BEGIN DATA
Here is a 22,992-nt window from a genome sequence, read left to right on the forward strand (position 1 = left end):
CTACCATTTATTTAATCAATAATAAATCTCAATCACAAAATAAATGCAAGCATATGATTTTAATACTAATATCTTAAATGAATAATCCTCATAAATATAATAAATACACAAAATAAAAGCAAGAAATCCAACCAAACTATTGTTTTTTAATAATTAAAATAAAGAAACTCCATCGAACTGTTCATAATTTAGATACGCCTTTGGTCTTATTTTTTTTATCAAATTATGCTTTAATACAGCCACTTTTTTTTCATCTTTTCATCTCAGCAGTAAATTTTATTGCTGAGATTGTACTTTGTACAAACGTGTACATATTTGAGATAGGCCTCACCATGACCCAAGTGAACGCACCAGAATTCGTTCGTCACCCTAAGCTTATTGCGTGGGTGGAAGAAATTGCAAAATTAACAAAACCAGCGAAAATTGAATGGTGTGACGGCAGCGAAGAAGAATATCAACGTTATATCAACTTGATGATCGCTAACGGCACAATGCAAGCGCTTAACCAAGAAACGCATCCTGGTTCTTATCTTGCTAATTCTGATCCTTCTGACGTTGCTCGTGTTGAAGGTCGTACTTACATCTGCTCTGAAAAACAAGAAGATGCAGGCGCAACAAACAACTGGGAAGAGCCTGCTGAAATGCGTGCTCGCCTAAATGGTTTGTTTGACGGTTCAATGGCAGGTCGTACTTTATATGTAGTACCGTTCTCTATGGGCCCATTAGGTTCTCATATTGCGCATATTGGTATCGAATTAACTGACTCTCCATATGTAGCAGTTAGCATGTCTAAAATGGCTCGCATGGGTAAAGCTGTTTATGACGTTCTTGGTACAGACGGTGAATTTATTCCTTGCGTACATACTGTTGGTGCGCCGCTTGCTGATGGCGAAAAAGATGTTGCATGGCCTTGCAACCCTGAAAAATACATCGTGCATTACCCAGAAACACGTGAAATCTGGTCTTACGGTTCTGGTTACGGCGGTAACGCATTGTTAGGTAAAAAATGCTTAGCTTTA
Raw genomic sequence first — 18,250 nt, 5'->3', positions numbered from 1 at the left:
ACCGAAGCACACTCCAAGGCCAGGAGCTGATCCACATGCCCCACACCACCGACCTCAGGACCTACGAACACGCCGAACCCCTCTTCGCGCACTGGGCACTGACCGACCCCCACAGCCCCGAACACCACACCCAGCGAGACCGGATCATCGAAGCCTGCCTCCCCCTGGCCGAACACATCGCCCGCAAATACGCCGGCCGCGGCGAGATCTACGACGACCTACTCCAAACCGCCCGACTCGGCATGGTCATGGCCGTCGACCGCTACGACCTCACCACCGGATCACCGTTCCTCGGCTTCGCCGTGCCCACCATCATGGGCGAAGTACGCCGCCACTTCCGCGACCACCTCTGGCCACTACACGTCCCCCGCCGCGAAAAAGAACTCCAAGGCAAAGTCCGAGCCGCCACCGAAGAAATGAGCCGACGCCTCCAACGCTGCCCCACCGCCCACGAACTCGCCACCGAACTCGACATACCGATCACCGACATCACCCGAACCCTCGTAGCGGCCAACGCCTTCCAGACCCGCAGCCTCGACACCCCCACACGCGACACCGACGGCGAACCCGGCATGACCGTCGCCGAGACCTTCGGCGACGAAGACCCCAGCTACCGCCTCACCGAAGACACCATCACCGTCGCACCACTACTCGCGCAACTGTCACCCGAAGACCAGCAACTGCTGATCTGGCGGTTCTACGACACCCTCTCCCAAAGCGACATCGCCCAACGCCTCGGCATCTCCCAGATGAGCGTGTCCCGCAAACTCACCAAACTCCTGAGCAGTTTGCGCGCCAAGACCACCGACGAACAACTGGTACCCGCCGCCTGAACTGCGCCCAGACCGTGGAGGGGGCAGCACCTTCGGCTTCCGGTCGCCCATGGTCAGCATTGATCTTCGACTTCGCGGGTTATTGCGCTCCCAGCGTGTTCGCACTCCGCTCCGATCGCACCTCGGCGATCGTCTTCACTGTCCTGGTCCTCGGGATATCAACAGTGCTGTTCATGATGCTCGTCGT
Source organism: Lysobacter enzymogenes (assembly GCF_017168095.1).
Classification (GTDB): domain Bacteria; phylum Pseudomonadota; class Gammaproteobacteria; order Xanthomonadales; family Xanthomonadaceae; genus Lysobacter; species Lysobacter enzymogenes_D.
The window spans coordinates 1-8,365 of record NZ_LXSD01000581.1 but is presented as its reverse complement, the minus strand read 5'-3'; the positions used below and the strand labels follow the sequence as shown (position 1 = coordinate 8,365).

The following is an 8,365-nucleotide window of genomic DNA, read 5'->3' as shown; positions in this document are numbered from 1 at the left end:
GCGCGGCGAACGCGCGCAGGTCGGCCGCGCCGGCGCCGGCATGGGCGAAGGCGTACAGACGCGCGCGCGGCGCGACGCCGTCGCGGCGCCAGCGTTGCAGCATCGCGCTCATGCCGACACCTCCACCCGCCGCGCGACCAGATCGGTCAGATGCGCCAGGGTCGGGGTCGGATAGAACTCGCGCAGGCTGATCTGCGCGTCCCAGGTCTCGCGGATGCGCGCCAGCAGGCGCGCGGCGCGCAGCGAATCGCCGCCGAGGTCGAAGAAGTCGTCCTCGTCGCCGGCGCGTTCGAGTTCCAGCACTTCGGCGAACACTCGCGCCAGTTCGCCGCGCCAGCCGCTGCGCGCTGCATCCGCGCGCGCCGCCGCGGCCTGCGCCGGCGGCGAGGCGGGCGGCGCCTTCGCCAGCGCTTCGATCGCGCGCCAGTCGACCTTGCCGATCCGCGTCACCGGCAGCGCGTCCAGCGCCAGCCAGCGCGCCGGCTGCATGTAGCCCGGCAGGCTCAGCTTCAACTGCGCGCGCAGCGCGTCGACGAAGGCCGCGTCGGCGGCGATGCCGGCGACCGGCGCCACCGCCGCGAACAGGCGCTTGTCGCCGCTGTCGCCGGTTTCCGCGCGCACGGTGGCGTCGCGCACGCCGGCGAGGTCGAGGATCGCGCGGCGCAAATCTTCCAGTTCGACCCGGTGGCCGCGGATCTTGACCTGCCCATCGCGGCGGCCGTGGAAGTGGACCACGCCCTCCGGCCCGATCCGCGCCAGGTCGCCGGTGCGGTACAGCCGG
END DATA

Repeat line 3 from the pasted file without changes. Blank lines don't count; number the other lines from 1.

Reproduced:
Raw genomic sequence first — 18,250 nt, 5'->3', positions numbered from 1 at the left: